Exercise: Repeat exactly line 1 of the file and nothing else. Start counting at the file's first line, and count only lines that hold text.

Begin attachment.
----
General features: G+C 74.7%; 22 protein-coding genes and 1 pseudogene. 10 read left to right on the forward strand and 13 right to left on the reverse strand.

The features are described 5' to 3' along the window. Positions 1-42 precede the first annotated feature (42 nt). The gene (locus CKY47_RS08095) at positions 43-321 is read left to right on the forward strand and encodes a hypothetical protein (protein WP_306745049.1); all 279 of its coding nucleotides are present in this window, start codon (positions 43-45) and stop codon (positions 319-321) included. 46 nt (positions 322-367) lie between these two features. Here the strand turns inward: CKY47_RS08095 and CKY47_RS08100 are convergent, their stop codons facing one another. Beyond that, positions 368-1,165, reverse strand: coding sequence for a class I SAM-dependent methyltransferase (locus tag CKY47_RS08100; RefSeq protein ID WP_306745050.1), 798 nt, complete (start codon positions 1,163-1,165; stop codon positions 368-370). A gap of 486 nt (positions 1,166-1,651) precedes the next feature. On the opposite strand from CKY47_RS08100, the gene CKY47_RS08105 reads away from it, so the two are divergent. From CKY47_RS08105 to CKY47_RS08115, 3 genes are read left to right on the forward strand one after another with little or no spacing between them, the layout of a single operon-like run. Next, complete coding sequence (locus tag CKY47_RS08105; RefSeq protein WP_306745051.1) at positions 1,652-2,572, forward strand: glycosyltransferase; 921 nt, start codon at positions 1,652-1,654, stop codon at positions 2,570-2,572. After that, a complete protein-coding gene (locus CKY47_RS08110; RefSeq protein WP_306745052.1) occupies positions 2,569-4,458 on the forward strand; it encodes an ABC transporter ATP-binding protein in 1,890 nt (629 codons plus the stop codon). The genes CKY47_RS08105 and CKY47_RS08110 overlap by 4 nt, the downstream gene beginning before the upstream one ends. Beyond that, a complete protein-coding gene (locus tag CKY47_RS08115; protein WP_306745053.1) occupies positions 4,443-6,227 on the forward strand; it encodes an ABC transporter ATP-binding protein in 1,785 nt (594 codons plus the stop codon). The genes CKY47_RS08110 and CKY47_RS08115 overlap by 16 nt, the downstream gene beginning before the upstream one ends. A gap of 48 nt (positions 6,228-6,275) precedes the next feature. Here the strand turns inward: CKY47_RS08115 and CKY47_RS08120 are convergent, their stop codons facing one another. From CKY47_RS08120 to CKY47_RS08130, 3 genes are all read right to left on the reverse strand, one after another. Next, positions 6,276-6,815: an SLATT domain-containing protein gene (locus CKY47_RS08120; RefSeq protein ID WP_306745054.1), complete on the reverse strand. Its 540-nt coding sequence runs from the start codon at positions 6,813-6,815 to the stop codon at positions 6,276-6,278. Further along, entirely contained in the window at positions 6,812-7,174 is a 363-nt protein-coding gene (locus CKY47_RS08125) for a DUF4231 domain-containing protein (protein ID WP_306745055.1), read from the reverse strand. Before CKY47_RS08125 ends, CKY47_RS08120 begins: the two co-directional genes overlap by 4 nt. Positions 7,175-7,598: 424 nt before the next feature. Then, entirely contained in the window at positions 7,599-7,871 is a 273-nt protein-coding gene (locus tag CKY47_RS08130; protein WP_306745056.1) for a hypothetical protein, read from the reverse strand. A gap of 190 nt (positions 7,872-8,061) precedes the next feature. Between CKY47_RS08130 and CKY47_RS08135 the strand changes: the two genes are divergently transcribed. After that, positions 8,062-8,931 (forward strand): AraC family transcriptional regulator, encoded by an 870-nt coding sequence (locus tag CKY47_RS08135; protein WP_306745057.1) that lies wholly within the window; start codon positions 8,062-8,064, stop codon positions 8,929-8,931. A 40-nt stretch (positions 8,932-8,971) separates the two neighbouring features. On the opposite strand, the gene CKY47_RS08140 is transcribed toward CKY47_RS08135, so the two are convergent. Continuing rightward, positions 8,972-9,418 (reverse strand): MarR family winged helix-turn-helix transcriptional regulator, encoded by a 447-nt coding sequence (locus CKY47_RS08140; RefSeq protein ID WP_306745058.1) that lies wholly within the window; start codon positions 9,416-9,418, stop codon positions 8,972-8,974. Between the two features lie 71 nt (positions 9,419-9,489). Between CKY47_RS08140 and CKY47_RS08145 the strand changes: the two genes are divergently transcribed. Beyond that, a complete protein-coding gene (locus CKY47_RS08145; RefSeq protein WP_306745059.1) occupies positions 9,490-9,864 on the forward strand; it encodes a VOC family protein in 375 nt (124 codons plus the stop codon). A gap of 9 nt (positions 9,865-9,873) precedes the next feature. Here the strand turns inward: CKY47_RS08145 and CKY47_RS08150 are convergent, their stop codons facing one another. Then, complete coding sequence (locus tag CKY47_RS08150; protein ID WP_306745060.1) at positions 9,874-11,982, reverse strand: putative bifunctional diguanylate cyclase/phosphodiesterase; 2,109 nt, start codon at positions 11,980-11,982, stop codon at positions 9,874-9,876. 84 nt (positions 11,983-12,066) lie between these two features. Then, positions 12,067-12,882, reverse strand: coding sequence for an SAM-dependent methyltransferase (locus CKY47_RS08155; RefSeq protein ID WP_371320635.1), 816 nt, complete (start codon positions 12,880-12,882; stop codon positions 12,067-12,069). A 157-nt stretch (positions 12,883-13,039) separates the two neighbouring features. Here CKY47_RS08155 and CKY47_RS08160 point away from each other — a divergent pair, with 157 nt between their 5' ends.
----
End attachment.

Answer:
General features: G+C 74.7%; 22 protein-coding genes and 1 pseudogene. 10 read left to right on the forward strand and 13 right to left on the reverse strand.